Theib Oweis, Director of ICARDA’s Integrated Water and Land Management Program
Most of us are aware that water is an increasingly scarce resource: by 2025, for instance, the UN’s FAO estimates that some 1 800 million people will be living in countries or regions with absolute water-scarcity.
Water is also the subject of increasing competition between different sectors – with each seeking to exploit this precious resource for its own specific interests and gain.
Rapidly increasing urban areas require more water for domestic use; large multinational livestock producers need more water to satisfy the needs of a growing global middle class; and industrial expansion not only creates an additional demand on freshwater supplies, but depletes available resources through pollution.
Amidst all these competing interests, what are the prospects for the world’s smallholder farmers, producers of more than 70 percent of the world’s food?
Unfortunately, the picture looks bleak. Unlike property developers and large multinational agro-industries, smallholder farmers struggle to influence water management policies and reforms, and their needs are all too often overlooked in favor of more powerful players.
This is worrying – not only for farmers and their families, but the billions who rely on them for their food consumption. We risk a global food crisis if we do not act soon.
How do we avert such a crisis, ensuring equitable access to freshwater and a reliable supply of food? We need to develop, through the participation of all stakeholders, an integrated water management strategy that addresses availability, quality, and access to water for food production, food processing, drinking, and sanitation in the context of an ecosystem approach.
On the one hand this will mean dealing with the currently unacceptable levels of waste, particularly in the agricultural sector, which remains the largest consumer of water worldwide. We at ICARDA know where our response has to be directed - at inefficient or less productive practices, introducing measures to unlock rainfed agriculture such as supplemental and deficit irrigation, and to achieve better water productivity.
Rainwater harvesting is another proven solution – exploiting indigenous knowledge to construct small, cost-effective, and practical storage structures.
However, while these measures will help improve access, they alone cannot solve the impending crisis that now confronts the world’s poorest farmers. Alongside more efficient irrigation and more water productive and nutrient cropping patterns, we also need mechanisms that prioritize the needs of the poor, vulnerable, and marginalized; mechanisms that can effectively arbitrate between diverging interests and solve conflicts in a fair way.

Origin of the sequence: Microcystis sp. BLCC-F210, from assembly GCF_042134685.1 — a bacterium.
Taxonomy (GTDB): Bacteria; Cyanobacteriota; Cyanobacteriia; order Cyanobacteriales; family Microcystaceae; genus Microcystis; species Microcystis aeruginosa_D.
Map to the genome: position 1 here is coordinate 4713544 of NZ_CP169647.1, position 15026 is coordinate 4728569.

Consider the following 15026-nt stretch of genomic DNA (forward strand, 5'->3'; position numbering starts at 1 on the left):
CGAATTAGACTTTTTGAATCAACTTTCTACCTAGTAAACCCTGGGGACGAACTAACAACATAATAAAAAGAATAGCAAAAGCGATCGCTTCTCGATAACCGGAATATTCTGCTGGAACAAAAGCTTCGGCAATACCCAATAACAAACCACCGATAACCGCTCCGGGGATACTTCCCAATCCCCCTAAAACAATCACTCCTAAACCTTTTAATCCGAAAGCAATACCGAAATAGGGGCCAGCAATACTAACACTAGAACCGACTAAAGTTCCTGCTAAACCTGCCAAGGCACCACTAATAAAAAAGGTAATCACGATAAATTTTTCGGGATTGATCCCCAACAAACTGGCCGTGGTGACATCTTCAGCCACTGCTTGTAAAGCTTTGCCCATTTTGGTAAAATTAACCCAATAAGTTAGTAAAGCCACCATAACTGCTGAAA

Water User Associations are one potential means of achieving this, particularly at the community level, helping to strengthen the voice of farmers in managing their water who would otherwise be isolated and fail to influence decision makers.
However, beyond these small-scale solutions, we require a rights-based approach to water management at the international and national level, which commits states to equitable provision and the reliable supply of water for food production, prioritizing the needs of small farmers.
The first entitles everyone, without discrimination, access to sufficient, safe, and affordable water for drinking and sanitation; the second realizes the right to adequate food in the context of national food security.
Both are related: safe drinking water and sanitation are crucial for health and nutrition, after all, and access to water is indispensable for food production.
Yet neither right considers the productive uses of water. By combining these two commitments and building on their complementarities, we can address this shortcoming – and instead promote a right to water for food security and nutrition.
Adopting a rights-based approach helps ensure that smallholder farmers receive their fair share of water, protecting their interests against more powerful organizations and sectors. This will mean a reliable supply of food for rural communities, and ultimately, stronger food and nutritional security.
The thoughts expressed in this blog are reflected in a new report recently published by the UN High Level Panel of Experts on Food Security and Nutrition, ‘Water for food security and nutrition.’